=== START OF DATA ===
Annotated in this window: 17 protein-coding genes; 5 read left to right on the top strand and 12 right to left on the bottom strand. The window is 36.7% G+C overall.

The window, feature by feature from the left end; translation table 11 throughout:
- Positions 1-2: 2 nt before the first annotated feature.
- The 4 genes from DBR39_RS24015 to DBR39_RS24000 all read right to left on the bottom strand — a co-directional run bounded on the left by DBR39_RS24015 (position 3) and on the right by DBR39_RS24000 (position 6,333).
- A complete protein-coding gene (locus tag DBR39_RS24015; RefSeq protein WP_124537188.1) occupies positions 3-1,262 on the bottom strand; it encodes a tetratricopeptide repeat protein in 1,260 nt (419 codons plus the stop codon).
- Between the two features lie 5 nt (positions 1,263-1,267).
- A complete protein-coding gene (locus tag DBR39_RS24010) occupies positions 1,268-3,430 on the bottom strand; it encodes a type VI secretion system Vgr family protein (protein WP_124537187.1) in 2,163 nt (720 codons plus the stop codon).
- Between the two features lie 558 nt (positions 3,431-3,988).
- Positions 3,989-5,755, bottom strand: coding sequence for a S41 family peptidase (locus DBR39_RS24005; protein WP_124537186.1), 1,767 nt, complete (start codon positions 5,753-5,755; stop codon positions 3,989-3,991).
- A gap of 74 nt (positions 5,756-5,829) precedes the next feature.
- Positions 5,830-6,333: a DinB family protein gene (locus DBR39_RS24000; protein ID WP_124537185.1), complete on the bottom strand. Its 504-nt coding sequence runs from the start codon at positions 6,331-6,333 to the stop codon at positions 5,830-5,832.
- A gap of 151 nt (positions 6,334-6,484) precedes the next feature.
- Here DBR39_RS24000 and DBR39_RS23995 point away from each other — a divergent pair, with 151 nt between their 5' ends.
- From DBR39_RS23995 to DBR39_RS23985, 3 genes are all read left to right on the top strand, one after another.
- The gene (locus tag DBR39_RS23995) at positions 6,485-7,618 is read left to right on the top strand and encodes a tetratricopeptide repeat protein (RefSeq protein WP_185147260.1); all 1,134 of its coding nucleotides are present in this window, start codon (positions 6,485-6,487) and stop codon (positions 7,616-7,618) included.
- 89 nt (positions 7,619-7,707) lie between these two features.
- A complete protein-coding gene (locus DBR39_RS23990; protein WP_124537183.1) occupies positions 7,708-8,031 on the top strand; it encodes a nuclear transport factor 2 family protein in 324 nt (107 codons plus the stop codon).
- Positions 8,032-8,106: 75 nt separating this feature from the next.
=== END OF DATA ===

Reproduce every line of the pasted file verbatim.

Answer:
Annotated in this window: 17 protein-coding genes; 5 read left to right on the top strand and 12 right to left on the bottom strand. The window is 36.7% G+C overall.

The window, feature by feature from the left end; translation table 11 throughout:
- Positions 1-2: 2 nt before the first annotated feature.
- The 4 genes from DBR39_RS24015 to DBR39_RS24000 all read right to left on the bottom strand — a co-directional run bounded on the left by DBR39_RS24015 (position 3) and on the right by DBR39_RS24000 (position 6,333).
- A complete protein-coding gene (locus tag DBR39_RS24015; RefSeq protein WP_124537188.1) occupies positions 3-1,262 on the bottom strand; it encodes a tetratricopeptide repeat protein in 1,260 nt (419 codons plus the stop codon).
- Between the two features lie 5 nt (positions 1,263-1,267).
- A complete protein-coding gene (locus tag DBR39_RS24010) occupies positions 1,268-3,430 on the bottom strand; it encodes a type VI secretion system Vgr family protein (protein WP_124537187.1) in 2,163 nt (720 codons plus the stop codon).
- Between the two features lie 558 nt (positions 3,431-3,988).
- Positions 3,989-5,755, bottom strand: coding sequence for a S41 family peptidase (locus DBR39_RS24005; protein WP_124537186.1), 1,767 nt, complete (start codon positions 5,753-5,755; stop codon positions 3,989-3,991).
- A gap of 74 nt (positions 5,756-5,829) precedes the next feature.
- Positions 5,830-6,333: a DinB family protein gene (locus DBR39_RS24000; protein ID WP_124537185.1), complete on the bottom strand. Its 504-nt coding sequence runs from the start codon at positions 6,331-6,333 to the stop codon at positions 5,830-5,832.
- A gap of 151 nt (positions 6,334-6,484) precedes the next feature.
- Here DBR39_RS24000 and DBR39_RS23995 point away from each other — a divergent pair, with 151 nt between their 5' ends.
- From DBR39_RS23995 to DBR39_RS23985, 3 genes are all read left to right on the top strand, one after another.
- The gene (locus tag DBR39_RS23995) at positions 6,485-7,618 is read left to right on the top strand and encodes a tetratricopeptide repeat protein (RefSeq protein WP_185147260.1); all 1,134 of its coding nucleotides are present in this window, start codon (positions 6,485-6,487) and stop codon (positions 7,616-7,618) included.
- 89 nt (positions 7,619-7,707) lie between these two features.
- A complete protein-coding gene (locus DBR39_RS23990; protein WP_124537183.1) occupies positions 7,708-8,031 on the top strand; it encodes a nuclear transport factor 2 family protein in 324 nt (107 codons plus the stop codon).
- Positions 8,032-8,106: 75 nt separating this feature from the next.